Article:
What do these two colors have in common?
Well, not only would they both look very appropriate on the walls of a newborn's nursery, but they also both have an interesting role in United States trademark law.
The more appropriate question is "what makes these two colors so different?" I am going to take a moment and stop any of you wise guy readers who thought "duh, one is blueish and one is pink," and I am going to ask you to drop the 'tude and try to view them through the lenses of the United States Patent and Trademark Office (USPTO) and the Supreme Court. It is their analyses of these two colors that has made them very different indeed . . . at least when it comes to how they are associated with consumer goods.
A Trademark Brush-Up
Trademarks can be a lot of different things, as long as those things serve two functions: 1) they identify the source of goods or services and 2) they distinguish the goods or services from one source from the goods or services provided by another source.
I love trademark law, as any IP nerd does, because its motives are pure. Trademark law is intended to protect both consumers and businesses. For consumers, trademarks mean that when you come across a product, you know exactly what you will be getting. You can carry on with peace of mind because you know that the product that you just bought is from a reliable company that you have grown to trust. For businesses, it is this trust or goodwill that trademark law seeks to preserve. Companies work very hard to build their brand and good reputation. It would be a shame if Company B were to make a shoddy version of a product and consumers believed it was actually made by Company A. If there is no trademark to distinguish the products from the two companies, then Company A suffers because of the quality of Company B's product.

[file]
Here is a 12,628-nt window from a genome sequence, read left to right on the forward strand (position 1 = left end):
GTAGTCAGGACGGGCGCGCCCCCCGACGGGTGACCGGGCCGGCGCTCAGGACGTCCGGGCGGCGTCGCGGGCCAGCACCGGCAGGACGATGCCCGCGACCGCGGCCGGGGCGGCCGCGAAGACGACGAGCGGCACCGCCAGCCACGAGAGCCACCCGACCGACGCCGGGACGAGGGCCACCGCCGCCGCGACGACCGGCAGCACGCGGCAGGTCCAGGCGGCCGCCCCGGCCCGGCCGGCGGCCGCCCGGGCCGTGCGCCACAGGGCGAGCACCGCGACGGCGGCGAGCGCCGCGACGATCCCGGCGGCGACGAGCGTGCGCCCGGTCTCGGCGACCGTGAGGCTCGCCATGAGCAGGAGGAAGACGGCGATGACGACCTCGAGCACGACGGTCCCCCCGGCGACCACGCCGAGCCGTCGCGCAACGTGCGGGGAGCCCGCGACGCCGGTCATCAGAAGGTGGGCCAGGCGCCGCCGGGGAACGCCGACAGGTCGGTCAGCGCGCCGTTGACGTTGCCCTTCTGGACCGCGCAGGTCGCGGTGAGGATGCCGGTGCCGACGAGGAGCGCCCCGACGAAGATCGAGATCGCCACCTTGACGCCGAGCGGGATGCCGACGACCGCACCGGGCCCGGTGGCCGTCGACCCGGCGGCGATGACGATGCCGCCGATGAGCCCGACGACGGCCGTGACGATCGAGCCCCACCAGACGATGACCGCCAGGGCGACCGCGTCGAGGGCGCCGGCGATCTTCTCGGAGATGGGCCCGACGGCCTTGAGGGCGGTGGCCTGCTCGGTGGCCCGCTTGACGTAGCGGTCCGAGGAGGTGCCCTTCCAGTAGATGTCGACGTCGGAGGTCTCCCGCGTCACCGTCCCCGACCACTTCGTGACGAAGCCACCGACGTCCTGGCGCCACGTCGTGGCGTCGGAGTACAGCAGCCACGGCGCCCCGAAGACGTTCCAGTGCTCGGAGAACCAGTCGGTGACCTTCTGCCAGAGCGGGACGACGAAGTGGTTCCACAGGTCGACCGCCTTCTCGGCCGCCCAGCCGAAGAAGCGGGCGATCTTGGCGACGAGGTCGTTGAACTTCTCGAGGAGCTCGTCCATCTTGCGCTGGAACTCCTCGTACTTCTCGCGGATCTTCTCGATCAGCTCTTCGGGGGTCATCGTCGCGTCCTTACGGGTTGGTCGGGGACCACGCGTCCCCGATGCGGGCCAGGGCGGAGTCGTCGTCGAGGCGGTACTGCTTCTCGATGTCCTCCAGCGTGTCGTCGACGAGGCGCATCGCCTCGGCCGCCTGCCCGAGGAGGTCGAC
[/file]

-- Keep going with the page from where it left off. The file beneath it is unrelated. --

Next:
Trademarks have been registered for all sorts of identifiers ranging from words to logos to slogans to jingles. While the range of the type of registered trademarks is very broad, trademarks do have their limits. One major limitation is that a trademark must be sufficiently distinctive.
Think about it like this. There are some words that cannot be trademarked because they are so commonly used when talking about certain products. What if Coors wanted to trademark the word "beer?" It would be unfair to give Coors the exclusive use of the word in their market because all of the other beer breweries need the word "beer" to describe their products as well. "Beer" is too generic and is therefore not distinctive enough to receive trademark protection.
Distinctiveness comes in two varieties. It can be inherent in the mark, meaning that you can tell it is different just by looking at it or by hearing it, or distinctiveness can be acquired over time as people begin to form associations with a mark over time.
One example of an inherently distinctive trademark is the word "APPLE" being used for computers. It is inherently distinctive because it is so arbitrary when associated with their products. It is sort of different and unique enough that competitors will not require the use of the word to promote their products. However, "APPLE" brand apples would not fly because the word "apple" is generic when talking about produce.